He seemed curious about climbing, and I was happy to take a break from it and indulge him in conversation. He was quick to cast aspersions about the owners of these preserves, “These people think they are so smart. They think they can just come here and buy whatever land they want and boss us around.” His comments came unsolicited, and I suspected that he viewed all climbers as outsiders.
The mistrust carried an echo of resentment against outsiders controlling the lives of local workers of the past. During the early 1900s, the owners of most Appalachian mining operations structured their business so that miners’ lives depended on their employers. Mining companies owned the housing, grocery stores and social services, and even controlled the currency. (Until the 1950s, some Appalachian mining companies still issued and paid employees in “scrip” that was only redeemable at company-owned stores.) “Coercion, the scrip system, and the physical distance often combined to force the miners to deal at the company store,” as historian David Alan Corbin explained in his book, Life, Work, and Rebellion in the Coal Fields. “Through the monopolistic control of food and clothing and tools and powder, the coal companies were able to render wage rates and wage increases meaningless.”
Additionally, with a subjugated workforce, companies were free to push for more production at the sacrifice of safety. Catastrophic accidents were common, and shortly before my ancestor’s arrival, the worst mining disaster in American history claimed the lives of an estimated 500 people. On Friday, December 6, 1907, an explosion at a mine in Monongah, West Virginia officially claimed 361 registered workers; however, many more actually died,as children often accompanied their relatives in the mine and were not part of the official worker rolls. In response to these accidents and the mining companies’ monopolistic control, workers began organizing and founding unions. The push for safety, workers autonomy, and better wages came as a large threat to mining companies, who retaliated by hiring outside security agencies to break picket lines and allow willing workers, derided as “scabs,” to enter the mines and continue work. Tensions rose as tens of thousands of miners and their families were evicted from company housing and relocated to makeshift camps supported by the United Mine Workers union.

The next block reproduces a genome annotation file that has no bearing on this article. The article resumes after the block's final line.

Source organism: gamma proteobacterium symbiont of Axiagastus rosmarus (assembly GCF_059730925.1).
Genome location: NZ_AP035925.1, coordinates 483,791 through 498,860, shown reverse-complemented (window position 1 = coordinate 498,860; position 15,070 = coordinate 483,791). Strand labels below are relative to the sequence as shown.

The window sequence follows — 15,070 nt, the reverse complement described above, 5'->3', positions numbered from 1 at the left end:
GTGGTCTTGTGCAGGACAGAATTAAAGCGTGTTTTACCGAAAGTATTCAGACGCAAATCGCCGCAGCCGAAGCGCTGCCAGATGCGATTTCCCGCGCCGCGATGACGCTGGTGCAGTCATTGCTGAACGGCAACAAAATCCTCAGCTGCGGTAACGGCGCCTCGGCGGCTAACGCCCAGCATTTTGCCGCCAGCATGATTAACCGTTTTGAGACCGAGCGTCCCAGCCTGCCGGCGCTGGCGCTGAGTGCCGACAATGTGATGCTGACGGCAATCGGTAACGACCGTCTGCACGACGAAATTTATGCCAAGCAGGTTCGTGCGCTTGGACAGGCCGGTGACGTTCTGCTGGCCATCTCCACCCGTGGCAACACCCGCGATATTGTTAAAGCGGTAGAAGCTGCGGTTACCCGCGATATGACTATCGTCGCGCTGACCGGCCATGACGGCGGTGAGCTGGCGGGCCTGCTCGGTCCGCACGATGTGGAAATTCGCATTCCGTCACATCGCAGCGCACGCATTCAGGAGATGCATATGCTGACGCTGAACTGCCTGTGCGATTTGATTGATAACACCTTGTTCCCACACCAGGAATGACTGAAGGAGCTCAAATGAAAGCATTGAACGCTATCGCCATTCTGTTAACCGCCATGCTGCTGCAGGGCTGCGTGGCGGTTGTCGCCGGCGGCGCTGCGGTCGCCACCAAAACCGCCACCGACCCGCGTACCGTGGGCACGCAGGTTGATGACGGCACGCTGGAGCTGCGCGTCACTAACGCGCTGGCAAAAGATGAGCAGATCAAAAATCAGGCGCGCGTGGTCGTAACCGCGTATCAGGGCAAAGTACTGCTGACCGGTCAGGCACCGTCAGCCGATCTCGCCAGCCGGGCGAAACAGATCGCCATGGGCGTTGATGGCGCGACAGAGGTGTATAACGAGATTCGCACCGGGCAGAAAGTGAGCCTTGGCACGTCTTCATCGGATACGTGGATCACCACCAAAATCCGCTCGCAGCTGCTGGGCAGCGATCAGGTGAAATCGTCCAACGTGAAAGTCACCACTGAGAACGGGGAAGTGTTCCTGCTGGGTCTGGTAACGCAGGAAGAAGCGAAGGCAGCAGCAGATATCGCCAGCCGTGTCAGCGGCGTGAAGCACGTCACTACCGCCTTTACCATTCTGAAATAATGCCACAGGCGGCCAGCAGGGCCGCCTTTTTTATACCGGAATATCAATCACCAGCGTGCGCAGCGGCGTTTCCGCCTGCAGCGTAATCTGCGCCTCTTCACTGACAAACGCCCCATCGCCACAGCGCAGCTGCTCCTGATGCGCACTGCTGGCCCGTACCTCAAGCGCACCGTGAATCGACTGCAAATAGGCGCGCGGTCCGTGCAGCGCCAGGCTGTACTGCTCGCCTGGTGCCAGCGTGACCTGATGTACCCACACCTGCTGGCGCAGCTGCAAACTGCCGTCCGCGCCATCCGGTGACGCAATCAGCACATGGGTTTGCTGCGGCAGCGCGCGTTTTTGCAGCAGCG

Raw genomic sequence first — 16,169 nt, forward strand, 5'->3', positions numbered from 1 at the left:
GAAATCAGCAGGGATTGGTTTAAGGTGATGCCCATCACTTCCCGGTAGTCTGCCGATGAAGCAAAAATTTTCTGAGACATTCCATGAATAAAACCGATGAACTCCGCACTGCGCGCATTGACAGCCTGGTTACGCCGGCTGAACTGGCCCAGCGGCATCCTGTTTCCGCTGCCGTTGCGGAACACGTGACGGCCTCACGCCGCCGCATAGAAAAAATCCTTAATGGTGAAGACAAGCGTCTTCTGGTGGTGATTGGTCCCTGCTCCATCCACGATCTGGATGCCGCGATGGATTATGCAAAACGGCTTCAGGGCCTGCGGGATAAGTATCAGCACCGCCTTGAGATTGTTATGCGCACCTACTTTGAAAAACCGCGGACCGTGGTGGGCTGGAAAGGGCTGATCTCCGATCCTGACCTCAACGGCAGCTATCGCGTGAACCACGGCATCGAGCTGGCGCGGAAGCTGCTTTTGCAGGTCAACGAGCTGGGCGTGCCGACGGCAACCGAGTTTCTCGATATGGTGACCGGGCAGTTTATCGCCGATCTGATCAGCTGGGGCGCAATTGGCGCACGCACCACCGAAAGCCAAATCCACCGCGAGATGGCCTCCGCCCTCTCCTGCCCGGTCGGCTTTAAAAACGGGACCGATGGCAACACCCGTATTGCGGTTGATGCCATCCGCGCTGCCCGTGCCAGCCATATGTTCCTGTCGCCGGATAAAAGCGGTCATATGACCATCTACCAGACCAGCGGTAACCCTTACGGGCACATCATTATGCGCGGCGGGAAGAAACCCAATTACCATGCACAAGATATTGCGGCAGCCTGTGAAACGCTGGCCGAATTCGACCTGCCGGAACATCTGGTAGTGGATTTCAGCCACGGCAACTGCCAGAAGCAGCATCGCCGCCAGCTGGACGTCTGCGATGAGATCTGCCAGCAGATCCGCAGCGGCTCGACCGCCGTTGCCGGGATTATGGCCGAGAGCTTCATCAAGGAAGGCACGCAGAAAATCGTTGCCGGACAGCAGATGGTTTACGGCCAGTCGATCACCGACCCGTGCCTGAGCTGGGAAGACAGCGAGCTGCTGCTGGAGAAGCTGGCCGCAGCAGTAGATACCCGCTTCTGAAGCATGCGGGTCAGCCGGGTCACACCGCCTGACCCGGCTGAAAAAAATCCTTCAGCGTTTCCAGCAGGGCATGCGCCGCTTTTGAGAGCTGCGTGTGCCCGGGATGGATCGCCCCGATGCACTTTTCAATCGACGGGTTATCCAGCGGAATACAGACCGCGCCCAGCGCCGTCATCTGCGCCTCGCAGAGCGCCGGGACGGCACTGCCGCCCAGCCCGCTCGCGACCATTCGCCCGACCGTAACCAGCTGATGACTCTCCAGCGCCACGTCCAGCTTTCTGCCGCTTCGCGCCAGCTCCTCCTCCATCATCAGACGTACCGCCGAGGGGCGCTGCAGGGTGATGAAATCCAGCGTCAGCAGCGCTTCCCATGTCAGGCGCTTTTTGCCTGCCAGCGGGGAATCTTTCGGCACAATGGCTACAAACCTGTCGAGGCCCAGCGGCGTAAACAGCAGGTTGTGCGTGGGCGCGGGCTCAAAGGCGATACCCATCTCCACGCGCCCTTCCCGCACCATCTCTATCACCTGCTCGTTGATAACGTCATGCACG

A series of battles broke out throughout West Virginia. In 1921 the Battle of Blair Mountain pitted miners against private guards, mining companies and the government, forming the largest insurrection since the American Civil War. Hired guards utilized private airplanes to drop bombs on the miners, and both sides of the conflict armed themselves with surplus machine guns left over from World War I. Between 1912 and 1921, hundreds of lives were lost, mostly on the side of the miners. In the wake of the battles, many union members were tried for murder and treason. Today, these battles are a memory in the hills of Appalachia, brief tales relegated to highway plaques. But among the people, a sense of resentment toward outside infuence remains.
As Lindsay and our friends tied in and began scaling the orange sandstone, the steel-toed Kentuckian and I took a seat on a fallen log. He moved on to other topics, “All this money coming in here, and I can’t get a real job. I went to school for two years. Now working as an EMT, to make half of what my daddy used to make mining coal.” Despite his earlier sentiments about the climbing community, I identified with him. I told him how my great-grandfather had to work in mines as it was his only option, and how my grandfather and father also worked in the mines before finding their way out and into jobs performed above ground. I left out that those jobs were as an art teacher and in engineering.
He looked up at my friends scrambling around the cliff and grimaced, spitting chewing tobacco into the dirt. I waited for what might come next, but he just sighed and nodded. After a long silence, he waved me off to go join my friends, “You know I ain’t gonna go up there and play on that rock, you better get to it.”
I realize that I have been gifted with the good fortune to be born in a time and place that has never required me to risk my life to make a living, and that has allowed me the freedom to move about the world. On that day on Bugaboo Spire, I charged up the wrong route finding myself airborne in the longest fall of my life. Aside from bloodied knuckles, the only thing hurt was my ego. When the surge of adrenaline subsided, I was able to pendulum over to the correct route and resume climbing, my hands leaving traces of blood to collect in patches of lichen. Past the summit, the ridge formed a perfect railing for my hand as Erik and I walked untethered far above the ice below. But with the passage of time, I think less about the summit, and more about the fall and the weaker parts of myself.